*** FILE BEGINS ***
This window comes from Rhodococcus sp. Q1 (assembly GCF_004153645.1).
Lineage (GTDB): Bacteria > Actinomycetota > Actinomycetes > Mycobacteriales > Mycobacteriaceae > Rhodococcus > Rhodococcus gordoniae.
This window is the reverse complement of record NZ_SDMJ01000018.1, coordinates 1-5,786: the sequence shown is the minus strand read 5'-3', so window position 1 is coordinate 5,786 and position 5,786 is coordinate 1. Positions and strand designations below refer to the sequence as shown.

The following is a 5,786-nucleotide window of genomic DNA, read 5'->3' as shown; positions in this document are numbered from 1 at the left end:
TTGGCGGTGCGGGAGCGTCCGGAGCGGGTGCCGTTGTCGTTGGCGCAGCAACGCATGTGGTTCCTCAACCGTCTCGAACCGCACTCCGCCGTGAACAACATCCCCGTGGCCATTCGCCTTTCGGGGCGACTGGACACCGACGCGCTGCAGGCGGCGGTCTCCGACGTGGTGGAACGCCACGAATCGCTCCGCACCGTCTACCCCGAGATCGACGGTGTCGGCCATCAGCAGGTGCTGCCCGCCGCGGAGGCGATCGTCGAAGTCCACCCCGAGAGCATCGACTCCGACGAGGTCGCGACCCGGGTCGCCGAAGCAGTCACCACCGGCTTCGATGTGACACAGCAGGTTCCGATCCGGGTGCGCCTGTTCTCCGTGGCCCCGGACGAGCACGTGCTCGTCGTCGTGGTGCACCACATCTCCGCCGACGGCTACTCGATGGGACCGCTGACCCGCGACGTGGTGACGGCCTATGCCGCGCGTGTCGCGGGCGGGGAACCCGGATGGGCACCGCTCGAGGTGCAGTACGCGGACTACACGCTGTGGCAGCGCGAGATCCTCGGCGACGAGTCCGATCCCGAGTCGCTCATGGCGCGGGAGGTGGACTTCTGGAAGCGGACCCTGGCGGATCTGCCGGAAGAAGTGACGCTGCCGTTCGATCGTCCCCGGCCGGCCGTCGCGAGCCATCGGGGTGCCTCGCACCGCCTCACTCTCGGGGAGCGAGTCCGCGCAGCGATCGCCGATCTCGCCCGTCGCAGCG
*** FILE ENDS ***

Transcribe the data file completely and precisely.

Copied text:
This window comes from Rhodococcus sp. Q1 (assembly GCF_004153645.1).
Lineage (GTDB): Bacteria > Actinomycetota > Actinomycetes > Mycobacteriales > Mycobacteriaceae > Rhodococcus > Rhodococcus gordoniae.
This window is the reverse complement of record NZ_SDMJ01000018.1, coordinates 1-5,786: the sequence shown is the minus strand read 5'-3', so window position 1 is coordinate 5,786 and position 5,786 is coordinate 1. Positions and strand designations below refer to the sequence as shown.

The following is a 5,786-nucleotide window of genomic DNA, read 5'->3' as shown; positions in this document are numbered from 1 at the left end:
TTGGCGGTGCGGGAGCGTCCGGAGCGGGTGCCGTTGTCGTTGGCGCAGCAACGCATGTGGTTCCTCAACCGTCTCGAACCGCACTCCGCCGTGAACAACATCCCCGTGGCCATTCGCCTTTCGGGGCGACTGGACACCGACGCGCTGCAGGCGGCGGTCTCCGACGTGGTGGAACGCCACGAATCGCTCCGCACCGTCTACCCCGAGATCGACGGTGTCGGCCATCAGCAGGTGCTGCCCGCCGCGGAGGCGATCGTCGAAGTCCACCCCGAGAGCATCGACTCCGACGAGGTCGCGACCCGGGTCGCCGAAGCAGTCACCACCGGCTTCGATGTGACACAGCAGGTTCCGATCCGGGTGCGCCTGTTCTCCGTGGCCCCGGACGAGCACGTGCTCGTCGTCGTGGTGCACCACATCTCCGCCGACGGCTACTCGATGGGACCGCTGACCCGCGACGTGGTGACGGCCTATGCCGCGCGTGTCGCGGGCGGGGAACCCGGATGGGCACCGCTCGAGGTGCAGTACGCGGACTACACGCTGTGGCAGCGCGAGATCCTCGGCGACGAGTCCGATCCCGAGTCGCTCATGGCGCGGGAGGTGGACTTCTGGAAGCGGACCCTGGCGGATCTGCCGGAAGAAGTGACGCTGCCGTTCGATCGTCCCCGGCCGGCCGTCGCGAGCCATCGGGGTGCCTCGCACCGCCTCACTCTCGGGGAGCGAGTCCGCGCAGCGATCGCCGATCTCGCCCGTCGCAGCG